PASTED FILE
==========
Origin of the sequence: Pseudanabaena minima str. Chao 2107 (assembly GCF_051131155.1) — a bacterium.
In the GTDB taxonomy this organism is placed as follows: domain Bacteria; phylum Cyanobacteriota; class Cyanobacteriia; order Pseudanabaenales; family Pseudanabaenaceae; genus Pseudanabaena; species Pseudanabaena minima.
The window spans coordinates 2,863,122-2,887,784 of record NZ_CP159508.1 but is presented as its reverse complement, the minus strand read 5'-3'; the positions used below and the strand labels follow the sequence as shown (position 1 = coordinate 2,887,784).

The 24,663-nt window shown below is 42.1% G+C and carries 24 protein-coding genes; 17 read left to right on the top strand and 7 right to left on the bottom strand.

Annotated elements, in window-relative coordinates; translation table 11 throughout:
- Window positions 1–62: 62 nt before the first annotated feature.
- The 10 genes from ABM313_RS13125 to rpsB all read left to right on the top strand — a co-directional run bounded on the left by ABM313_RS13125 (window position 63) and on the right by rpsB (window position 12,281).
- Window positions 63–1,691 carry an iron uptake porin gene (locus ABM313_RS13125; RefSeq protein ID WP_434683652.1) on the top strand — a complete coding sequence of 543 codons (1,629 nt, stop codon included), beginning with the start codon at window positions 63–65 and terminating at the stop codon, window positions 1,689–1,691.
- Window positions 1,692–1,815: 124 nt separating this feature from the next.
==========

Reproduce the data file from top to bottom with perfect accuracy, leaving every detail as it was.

Origin of the sequence: Pseudanabaena minima str. Chao 2107 (assembly GCF_051131155.1) — a bacterium.
In the GTDB taxonomy this organism is placed as follows: domain Bacteria; phylum Cyanobacteriota; class Cyanobacteriia; order Pseudanabaenales; family Pseudanabaenaceae; genus Pseudanabaena; species Pseudanabaena minima.
The window spans coordinates 2,863,122-2,887,784 of record NZ_CP159508.1 but is presented as its reverse complement, the minus strand read 5'-3'; the positions used below and the strand labels follow the sequence as shown (position 1 = coordinate 2,887,784).

The 24,663-nt window shown below is 42.1% G+C and carries 24 protein-coding genes; 17 read left to right on the top strand and 7 right to left on the bottom strand.

Annotated elements, in window-relative coordinates; translation table 11 throughout:
- Window positions 1–62: 62 nt before the first annotated feature.
- The 10 genes from ABM313_RS13125 to rpsB all read left to right on the top strand — a co-directional run bounded on the left by ABM313_RS13125 (window position 63) and on the right by rpsB (window position 12,281).
- Window positions 63–1,691 carry an iron uptake porin gene (locus ABM313_RS13125; RefSeq protein ID WP_434683652.1) on the top strand — a complete coding sequence of 543 codons (1,629 nt, stop codon included), beginning with the start codon at window positions 63–65 and terminating at the stop codon, window positions 1,689–1,691.
- Window positions 1,692–1,815: 124 nt separating this feature from the next.